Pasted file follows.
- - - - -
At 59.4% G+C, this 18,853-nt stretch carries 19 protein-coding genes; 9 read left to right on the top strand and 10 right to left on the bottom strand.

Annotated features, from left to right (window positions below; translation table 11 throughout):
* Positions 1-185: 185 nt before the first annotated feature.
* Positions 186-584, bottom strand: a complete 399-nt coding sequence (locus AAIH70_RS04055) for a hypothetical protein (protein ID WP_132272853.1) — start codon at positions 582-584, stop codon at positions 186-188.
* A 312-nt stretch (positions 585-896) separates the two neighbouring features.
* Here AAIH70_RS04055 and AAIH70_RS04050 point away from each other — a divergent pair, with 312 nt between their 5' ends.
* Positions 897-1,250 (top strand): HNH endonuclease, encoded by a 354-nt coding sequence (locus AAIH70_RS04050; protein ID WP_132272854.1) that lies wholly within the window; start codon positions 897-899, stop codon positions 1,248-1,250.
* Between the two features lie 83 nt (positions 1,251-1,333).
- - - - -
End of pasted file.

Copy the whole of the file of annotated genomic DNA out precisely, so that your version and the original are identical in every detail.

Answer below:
At 59.4% G+C, this 18,853-nt stretch carries 19 protein-coding genes; 9 read left to right on the top strand and 10 right to left on the bottom strand.

Annotated features, from left to right (window positions below; translation table 11 throughout):
* Positions 1-185: 185 nt before the first annotated feature.
* Positions 186-584, bottom strand: a complete 399-nt coding sequence (locus AAIH70_RS04055) for a hypothetical protein (protein ID WP_132272853.1) — start codon at positions 582-584, stop codon at positions 186-188.
* A 312-nt stretch (positions 585-896) separates the two neighbouring features.
* Here AAIH70_RS04055 and AAIH70_RS04050 point away from each other — a divergent pair, with 312 nt between their 5' ends.
* Positions 897-1,250 (top strand): HNH endonuclease, encoded by a 354-nt coding sequence (locus AAIH70_RS04050; protein ID WP_132272854.1) that lies wholly within the window; start codon positions 897-899, stop codon positions 1,248-1,250.
* Between the two features lie 83 nt (positions 1,251-1,333).